Spark Poised To Break from Hadoop, Move to Cloud, Survey Says
The popular Apache Spark project is poised to break from the Hadoop ecosystem as an independent data processing tool, and it may shift from on-premises installations to the cloud, according to new research.
That research is a new survey of nearly 7,000 techies and managers in the Big Data space, conducted by The Taneja Group Inc. for Cloudera Inc., a major provider of a Hadoop/Spark-based data processing distribution. The new "Apache Spark Market Survey," like other such polls, shows Spark is still red-hot and enjoying enterprise growth that's mainly hindered by a persistent bugaboo: a lack of trained workers skilled in the technology.
"We found that across the broad range of industries, company sizes and Big Data maturities represented in the survey, over one-half (54 percent) of respondents are already actively using Spark," Taneja said in an executive summary of the survey report. "Spark is proving invaluable as 64 percent of those currently using Spark plan to notably increase their usage within the next 12 months. And new Spark user adoption is clearly growing -- 4 out of 10 of those who are already familiar with Spark but not yet using it plan to deploy Spark soon."
The Spark momentum is so great that the technology -- originally positioned as a replacement for MapReduce with added real-time capabilities and in-memory processing -- could break free from the reins of the Hadoop universe and become its own independent tool.
"Apache Spark has quickly grown into one of the major Big Data ecosystem projects and shows no signs of slowing down," Taneja said. "In fact, even though Spark is well connected within the broader Hadoop ecosystem, Spark adoption by itself has enough energy and momentum that it may very well become the center of its own emerging market category."
The one thing that might impede such a move -- and which continues to hinder Spark and Big Data adoption in general -- is the perennial Big Data skills shortage, cited again and again in such surveys, year after year.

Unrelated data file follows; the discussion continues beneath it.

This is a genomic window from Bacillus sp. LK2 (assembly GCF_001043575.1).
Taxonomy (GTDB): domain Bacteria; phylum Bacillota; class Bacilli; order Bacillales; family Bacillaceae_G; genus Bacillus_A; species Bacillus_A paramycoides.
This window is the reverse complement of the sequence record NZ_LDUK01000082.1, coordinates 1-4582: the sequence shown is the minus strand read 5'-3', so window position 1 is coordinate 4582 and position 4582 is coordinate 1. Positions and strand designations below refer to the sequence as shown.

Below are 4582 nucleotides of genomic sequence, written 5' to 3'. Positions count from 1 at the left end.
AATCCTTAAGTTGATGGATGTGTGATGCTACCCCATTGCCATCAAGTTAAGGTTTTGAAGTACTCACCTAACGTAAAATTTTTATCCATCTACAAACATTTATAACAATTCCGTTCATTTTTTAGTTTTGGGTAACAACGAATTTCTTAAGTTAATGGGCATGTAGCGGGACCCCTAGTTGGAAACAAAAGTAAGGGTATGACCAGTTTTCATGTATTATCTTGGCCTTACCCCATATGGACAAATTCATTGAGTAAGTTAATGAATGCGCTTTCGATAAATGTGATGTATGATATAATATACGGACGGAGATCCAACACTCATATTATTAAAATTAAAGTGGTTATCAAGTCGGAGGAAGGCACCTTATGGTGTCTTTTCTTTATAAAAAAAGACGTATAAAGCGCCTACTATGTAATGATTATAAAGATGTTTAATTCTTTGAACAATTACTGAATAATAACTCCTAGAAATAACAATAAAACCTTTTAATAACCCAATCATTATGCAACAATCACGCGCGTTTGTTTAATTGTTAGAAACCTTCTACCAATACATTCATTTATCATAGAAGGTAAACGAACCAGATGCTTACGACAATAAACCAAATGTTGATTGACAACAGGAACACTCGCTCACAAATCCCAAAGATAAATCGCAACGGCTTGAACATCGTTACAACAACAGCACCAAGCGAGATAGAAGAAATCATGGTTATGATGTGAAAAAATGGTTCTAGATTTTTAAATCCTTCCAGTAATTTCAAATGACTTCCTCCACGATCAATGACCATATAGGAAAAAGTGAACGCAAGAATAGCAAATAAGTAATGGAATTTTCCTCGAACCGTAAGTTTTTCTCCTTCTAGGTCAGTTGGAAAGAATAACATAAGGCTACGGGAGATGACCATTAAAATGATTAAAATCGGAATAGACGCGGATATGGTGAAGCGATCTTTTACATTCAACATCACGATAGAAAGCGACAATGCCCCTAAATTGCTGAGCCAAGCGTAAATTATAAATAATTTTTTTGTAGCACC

"The biggest challenge with Spark, similar to what has been previously noted across the broader Big Data solutions space, is still reported by 6 out of 10 active users to be the Big Data skills/training gap within their organizations," Taneja said.
The research firm also expounded on the possible shift to cloud-based implementations. "Interestingly, while on-premise Spark deployments dominate today (more than 50 percent), there is a strong interest in transitioning many of those to cloud deployments going forward," Taneja said. "Overall Spark deployment in public/private cloud (IaaS or PaaS) is projected to increase significantly from 23 percent today to 36 percent, along with a corresponding increase in using Spark SaaS, from 3 percent to 9 percent."
Other survey findings include:
- After the skills shortage, other major barriers to Spark adoption are complexity in learning/integrating
Spark, cited by more than one-third of respondents, and the ability to consume relevant training in a variety of formats (online, in-person, conference or tradeshow).
- Top use cases for spark include data processing/ETL (cited by 55 percent of respondents), real-time processing (more than 40 percent), data science (more than 30 percent) and machine learning (more than 30 percent).
- 71 percent of respondents are employing Spark for data science.
"Overall, it's clear that Spark has gained broad familiarity within the big data world and built significant momentum around adoption and deployment," Taneja concluded. "The data highlights widespread current user success with Spark, validation of its reliability and usefulness to those who are considering adoption, and a growing set of use cases to which Spark can be successfully applied.
"Other Big Data solutions can offer some similar and overlapping capabilities (there is always something new just around the corner), but we believe that Spark, having already captured significant mindshare and proven real-world value, will continue to successfully expand on its own vortex of focus and energy for at least the next few years."
David Ramel is the editor of Visual Studio Magazine.